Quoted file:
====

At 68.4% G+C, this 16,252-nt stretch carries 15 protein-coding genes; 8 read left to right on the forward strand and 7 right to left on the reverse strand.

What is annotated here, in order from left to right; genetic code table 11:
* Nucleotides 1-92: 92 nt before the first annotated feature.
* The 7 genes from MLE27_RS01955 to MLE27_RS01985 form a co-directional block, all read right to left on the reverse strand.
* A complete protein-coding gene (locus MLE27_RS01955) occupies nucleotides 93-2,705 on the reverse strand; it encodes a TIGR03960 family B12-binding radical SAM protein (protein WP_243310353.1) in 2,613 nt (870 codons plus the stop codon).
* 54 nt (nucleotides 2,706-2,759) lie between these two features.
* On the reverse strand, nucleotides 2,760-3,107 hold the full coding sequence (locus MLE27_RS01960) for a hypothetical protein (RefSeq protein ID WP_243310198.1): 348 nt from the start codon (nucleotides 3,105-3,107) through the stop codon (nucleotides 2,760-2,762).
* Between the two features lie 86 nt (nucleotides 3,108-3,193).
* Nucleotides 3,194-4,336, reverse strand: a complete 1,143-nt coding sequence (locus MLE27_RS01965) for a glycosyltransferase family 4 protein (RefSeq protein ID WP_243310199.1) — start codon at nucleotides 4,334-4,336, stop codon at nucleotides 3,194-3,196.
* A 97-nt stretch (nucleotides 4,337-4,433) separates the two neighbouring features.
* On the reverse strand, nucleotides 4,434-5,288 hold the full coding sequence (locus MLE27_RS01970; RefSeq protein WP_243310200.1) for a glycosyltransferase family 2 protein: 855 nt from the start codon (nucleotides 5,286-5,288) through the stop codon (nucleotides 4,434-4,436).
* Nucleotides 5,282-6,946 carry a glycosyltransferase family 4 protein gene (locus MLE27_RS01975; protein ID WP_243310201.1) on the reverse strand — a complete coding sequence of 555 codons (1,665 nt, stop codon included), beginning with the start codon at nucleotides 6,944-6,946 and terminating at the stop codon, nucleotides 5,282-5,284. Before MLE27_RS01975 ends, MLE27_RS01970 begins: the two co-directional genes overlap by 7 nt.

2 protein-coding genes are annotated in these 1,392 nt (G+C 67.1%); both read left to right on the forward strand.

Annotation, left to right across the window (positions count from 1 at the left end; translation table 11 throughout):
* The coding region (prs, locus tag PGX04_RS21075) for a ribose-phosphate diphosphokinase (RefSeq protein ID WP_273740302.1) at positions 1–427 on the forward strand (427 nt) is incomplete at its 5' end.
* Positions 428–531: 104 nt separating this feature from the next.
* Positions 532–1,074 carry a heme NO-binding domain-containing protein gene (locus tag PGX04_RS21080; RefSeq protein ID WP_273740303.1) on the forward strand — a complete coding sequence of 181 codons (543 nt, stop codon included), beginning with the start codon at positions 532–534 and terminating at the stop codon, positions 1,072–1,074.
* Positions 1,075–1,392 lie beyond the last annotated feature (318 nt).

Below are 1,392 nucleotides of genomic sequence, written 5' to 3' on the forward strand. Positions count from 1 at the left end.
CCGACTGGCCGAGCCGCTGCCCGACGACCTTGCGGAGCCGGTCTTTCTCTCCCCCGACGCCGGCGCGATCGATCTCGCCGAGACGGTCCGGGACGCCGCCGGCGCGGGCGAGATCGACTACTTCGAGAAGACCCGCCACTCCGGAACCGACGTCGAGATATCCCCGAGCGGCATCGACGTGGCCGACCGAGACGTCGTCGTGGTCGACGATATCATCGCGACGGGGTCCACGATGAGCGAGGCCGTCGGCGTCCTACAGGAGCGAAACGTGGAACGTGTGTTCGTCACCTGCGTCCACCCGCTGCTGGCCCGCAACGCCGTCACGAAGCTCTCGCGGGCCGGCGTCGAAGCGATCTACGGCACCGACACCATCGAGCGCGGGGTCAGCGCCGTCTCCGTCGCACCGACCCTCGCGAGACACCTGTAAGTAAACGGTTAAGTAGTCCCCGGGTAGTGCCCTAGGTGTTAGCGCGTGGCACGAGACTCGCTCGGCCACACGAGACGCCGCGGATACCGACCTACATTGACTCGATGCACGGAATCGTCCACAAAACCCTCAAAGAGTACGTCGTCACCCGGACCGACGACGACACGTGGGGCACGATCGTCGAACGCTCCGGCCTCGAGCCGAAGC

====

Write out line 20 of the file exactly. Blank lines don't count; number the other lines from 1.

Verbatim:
CCGACTGGCCGAGCCGCTGCCCGACGACCTTGCGGAGCCGGTCTTTCTCTCCCCCGACGCCGGCGCGATCGATCTCGCCGAGACGGTCCGGGACGCCGCCGGCGCGGGCGAGATCGACTACTTCGAGAAGACCCGCCACTCCGGAACCGACGTCGAGATATCCCCGAGCGGCATCGACGTGGCCGACCGAGACGTCGTCGTGGTCGACGATATCATCGCGACGGGGTCCACGATGAGCGAGGCCGTCGGCGTCCTACAGGAGCGAAACGTGGAACGTGTGTTCGTCACCTGCGTCCACCCGCTGCTGGCCCGCAACGCCGTCACGAAGCTCTCGCGGGCCGGCGTCGAAGCGATCTACGGCACCGACACCATCGAGCGCGGGGTCAGCGCCGTCTCCGTCGCACCGACCCTCGCGAGACACCTGTAAGTAAACGGTTAAGTAGTCCCCGGGTAGTGCCCTAGGTGTTAGCGCGTGGCACGAGACTCGCTCGGCCACACGAGACGCCGCGGATACCGACCTACATTGACTCGATGCACGGAATCGTCCACAAAACCCTCAAAGAGTACGTCGTCACCCGGACCGACGACGACACGTGGGGCACGATCGTCGAACGCTCCGGCCTCGAGCCGAAGC